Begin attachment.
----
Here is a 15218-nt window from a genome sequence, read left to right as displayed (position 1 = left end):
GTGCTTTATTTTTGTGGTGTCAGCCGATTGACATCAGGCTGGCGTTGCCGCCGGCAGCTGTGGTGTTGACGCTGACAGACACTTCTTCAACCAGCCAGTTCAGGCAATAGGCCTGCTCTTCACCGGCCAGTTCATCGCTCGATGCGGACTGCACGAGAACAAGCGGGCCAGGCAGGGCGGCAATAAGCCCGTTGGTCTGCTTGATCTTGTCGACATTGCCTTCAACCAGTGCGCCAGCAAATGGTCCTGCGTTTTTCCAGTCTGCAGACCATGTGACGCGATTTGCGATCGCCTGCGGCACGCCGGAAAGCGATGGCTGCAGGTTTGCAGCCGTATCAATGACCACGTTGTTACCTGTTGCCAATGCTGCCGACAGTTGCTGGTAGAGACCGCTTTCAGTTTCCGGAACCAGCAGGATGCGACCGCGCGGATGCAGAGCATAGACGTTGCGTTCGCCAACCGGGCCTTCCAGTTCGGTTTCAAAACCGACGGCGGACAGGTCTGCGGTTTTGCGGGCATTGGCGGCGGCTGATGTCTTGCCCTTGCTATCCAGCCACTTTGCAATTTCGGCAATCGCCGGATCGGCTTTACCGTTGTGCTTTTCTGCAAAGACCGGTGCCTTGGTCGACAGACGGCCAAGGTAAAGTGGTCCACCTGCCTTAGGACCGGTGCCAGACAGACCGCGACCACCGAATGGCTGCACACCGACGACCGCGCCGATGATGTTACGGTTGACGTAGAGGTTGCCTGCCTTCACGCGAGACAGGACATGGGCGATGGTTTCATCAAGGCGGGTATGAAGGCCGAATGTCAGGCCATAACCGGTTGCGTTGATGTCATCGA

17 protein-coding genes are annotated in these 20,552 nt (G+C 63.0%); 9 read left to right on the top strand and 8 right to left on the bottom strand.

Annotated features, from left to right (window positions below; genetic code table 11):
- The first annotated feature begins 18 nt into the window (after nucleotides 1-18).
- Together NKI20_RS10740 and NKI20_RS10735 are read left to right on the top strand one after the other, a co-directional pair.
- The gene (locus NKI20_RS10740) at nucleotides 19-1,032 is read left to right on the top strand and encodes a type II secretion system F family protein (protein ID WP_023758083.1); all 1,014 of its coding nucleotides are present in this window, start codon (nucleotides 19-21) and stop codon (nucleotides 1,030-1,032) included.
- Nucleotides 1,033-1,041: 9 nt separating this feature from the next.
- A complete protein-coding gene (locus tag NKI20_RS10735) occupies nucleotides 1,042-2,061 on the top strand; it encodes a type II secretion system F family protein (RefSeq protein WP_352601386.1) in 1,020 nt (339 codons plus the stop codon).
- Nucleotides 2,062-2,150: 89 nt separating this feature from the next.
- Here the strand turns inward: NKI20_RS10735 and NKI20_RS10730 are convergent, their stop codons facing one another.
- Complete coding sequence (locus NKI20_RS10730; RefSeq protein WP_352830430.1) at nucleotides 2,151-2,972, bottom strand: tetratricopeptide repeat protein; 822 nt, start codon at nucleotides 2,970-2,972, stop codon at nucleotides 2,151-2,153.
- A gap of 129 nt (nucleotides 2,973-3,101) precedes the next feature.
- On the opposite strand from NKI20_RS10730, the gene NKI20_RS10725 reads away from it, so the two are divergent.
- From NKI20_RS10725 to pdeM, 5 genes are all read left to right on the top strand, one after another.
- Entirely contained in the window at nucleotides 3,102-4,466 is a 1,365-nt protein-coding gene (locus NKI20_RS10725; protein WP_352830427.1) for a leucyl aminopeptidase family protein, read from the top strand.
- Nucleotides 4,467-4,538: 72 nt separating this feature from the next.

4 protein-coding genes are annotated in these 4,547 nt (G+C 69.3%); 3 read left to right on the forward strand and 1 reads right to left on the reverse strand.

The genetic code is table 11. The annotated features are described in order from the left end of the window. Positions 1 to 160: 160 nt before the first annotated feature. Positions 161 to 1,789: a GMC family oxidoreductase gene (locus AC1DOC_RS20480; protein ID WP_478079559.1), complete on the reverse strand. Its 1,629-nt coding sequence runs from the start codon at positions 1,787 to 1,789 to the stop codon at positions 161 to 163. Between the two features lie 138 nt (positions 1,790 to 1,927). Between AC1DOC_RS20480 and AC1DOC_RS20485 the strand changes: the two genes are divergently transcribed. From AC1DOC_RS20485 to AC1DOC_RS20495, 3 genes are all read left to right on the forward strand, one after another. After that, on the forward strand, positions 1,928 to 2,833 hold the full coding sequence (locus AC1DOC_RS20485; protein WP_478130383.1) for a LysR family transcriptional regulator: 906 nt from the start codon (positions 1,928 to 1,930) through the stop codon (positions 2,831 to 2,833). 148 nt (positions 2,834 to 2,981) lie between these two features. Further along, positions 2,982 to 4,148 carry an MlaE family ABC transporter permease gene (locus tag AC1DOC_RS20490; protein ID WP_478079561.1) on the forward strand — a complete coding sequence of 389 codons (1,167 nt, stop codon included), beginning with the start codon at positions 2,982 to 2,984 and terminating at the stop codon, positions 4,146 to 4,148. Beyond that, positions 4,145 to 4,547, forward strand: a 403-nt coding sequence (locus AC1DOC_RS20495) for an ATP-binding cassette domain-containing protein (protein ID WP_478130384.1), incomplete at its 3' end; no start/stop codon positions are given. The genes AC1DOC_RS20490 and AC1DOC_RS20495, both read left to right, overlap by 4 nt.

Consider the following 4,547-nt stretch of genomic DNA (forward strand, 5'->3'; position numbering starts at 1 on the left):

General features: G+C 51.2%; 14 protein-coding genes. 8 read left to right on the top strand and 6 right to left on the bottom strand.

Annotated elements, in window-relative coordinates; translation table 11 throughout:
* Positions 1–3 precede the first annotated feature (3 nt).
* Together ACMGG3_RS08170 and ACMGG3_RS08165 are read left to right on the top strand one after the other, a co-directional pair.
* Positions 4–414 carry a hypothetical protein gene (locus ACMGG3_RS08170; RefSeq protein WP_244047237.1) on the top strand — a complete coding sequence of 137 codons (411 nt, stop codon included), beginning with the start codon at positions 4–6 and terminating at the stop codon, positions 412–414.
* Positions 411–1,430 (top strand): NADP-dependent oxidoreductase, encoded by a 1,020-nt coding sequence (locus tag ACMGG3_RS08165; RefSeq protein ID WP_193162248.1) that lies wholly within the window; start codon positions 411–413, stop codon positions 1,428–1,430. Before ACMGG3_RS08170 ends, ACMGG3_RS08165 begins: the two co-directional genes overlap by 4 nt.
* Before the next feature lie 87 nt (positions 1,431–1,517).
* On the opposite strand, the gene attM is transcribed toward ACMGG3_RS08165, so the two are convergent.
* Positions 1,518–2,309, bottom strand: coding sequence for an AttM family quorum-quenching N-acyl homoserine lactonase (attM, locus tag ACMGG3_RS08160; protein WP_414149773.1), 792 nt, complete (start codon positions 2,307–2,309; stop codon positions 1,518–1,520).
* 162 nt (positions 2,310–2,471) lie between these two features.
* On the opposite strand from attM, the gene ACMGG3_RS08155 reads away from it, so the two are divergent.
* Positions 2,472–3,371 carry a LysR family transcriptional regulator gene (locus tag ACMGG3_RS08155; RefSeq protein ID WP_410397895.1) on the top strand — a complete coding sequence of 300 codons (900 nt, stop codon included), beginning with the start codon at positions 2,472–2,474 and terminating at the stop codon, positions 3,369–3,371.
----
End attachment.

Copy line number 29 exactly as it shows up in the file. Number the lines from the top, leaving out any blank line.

* Positions 1,518–2,309, bottom strand: coding sequence for an AttM family quorum-quenching N-acyl homoserine lactonase (attM, locus tag ACMGG3_RS08160; protein WP_414149773.1), 792 nt, complete (start codon positions 2,307–2,309; stop codon positions 1,518–1,520).